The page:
Your web application performance is not what it should be. You are getting complaints or tickets from the helpdesk regarding a lengthy web application times.
- What should you do?
- What patterns should you look for?
Troubleshooting web application performance requires the right data!
Your web application performance analytics may come from various sources (i.e., logs, client instrumentation, network traffic). In fact, you have many options. From whichever source you get the data, make sure they can provide the following data:
- Page response times
- Hit response times
- Error indicators
And that the data is easily accessible, stored for historical analysis … And of course, that your solution is scalable enough to deal with all the related traffic. If you are looking for an even more concrete step-by-step guide on how to do that by analyzing network traffic, you should read this troubleshooting guide.
The most common sources of web application performance issues
Let’s take a look at the patterns you need to identify to troubleshoot web application performance and pinpoint where the performance leaks are coming from.
Slow page load times
Even if individual hits are delivered fast, pages may be slow due to their complexity or structure and specifically due to:
- The number of hits generated by the page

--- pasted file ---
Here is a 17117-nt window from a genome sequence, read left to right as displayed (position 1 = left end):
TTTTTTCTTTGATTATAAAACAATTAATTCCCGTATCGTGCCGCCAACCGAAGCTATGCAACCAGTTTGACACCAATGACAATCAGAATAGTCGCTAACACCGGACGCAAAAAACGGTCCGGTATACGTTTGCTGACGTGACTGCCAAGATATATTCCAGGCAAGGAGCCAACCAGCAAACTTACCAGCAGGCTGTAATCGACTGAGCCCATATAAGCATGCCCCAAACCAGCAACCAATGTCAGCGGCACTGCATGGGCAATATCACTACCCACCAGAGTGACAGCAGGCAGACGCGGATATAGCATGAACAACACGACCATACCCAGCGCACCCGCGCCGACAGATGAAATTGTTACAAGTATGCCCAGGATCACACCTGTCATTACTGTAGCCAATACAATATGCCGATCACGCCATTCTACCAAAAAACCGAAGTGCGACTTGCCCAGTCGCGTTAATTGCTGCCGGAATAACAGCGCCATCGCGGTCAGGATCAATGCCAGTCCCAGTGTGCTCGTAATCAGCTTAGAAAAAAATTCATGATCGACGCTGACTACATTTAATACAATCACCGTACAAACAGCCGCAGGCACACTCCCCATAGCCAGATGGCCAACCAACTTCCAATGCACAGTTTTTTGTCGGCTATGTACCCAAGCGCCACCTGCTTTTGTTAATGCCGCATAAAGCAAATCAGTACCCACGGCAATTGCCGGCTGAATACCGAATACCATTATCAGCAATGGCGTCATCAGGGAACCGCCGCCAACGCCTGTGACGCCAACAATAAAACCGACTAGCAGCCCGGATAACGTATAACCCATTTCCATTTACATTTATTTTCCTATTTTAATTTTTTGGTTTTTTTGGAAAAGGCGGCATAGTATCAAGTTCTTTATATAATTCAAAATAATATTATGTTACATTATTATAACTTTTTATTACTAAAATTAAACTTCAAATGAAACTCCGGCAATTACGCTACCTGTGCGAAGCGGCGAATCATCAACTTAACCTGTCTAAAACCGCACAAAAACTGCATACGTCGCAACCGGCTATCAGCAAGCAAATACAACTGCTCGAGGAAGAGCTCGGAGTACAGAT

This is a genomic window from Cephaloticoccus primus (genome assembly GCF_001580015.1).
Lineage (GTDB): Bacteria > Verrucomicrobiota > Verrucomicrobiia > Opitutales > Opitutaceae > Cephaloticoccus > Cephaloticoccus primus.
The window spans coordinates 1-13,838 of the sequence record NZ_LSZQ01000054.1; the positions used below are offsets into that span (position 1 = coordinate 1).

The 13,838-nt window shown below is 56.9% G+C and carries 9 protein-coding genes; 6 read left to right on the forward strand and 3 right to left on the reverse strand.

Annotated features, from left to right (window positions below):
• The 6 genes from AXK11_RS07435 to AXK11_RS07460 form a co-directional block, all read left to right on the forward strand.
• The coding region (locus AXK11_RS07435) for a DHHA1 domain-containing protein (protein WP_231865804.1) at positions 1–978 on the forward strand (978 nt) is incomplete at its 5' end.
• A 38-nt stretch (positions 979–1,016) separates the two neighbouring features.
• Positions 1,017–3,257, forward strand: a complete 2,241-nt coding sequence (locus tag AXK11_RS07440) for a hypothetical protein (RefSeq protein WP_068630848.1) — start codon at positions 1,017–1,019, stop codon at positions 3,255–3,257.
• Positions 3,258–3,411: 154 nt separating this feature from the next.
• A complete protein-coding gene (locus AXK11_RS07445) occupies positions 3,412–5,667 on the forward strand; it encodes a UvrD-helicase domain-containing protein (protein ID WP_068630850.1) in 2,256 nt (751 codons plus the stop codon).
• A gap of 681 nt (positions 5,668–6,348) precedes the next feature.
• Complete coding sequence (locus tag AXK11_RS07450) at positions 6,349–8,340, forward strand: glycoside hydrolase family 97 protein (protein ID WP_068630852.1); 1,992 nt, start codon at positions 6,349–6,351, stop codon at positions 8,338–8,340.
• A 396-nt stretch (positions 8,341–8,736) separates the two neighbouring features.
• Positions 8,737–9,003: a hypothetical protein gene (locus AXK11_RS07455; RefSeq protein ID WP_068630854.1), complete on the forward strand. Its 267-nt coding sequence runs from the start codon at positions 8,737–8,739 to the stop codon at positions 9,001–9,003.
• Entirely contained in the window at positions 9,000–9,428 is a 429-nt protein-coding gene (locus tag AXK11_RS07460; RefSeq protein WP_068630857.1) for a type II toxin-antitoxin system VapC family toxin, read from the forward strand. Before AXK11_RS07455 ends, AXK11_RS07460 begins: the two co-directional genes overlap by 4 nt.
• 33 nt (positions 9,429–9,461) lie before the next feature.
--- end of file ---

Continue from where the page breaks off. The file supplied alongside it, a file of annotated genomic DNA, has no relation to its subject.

- Scripts which are too heavy or slow
- Scripts provided by external services (e.g., tracking services etc.)
Some page hits may be slow to display on the end user’s browser; this may be due to different causes:
- Slow server processing: your web server is taking too long to process the response.
- Slow transfer: the response takes too long to be transferred from the server to the client through the network. In this case, you should investigate:
- The response size (is that 2MB image truly necessary?)
- Is the network offering a performance which is good enough? (e.g., network latency, retransmission/packet loss rates)
- Are the client and the server slowing down the transfer? (you learn more about this by reading this article on the impact of TCP events on application performance)
Your server may not properly handle certain types queries and report 5xx errors as a result, leading to poor web application performance. In this case, you should identify the requests for which you can observe HTTP errors and discuss a solution with your development team or application vendor.
- Client errors (4xx errors): the clients may be directed to an invalid URL
- Redirections (3xx errors): some element in the chain may redirect to other resources and generate delay and errors
Network traffic is the proper source for creating performance analytics on all user activities and for all the applications hosted in your data center in a 100% non-intrusive way.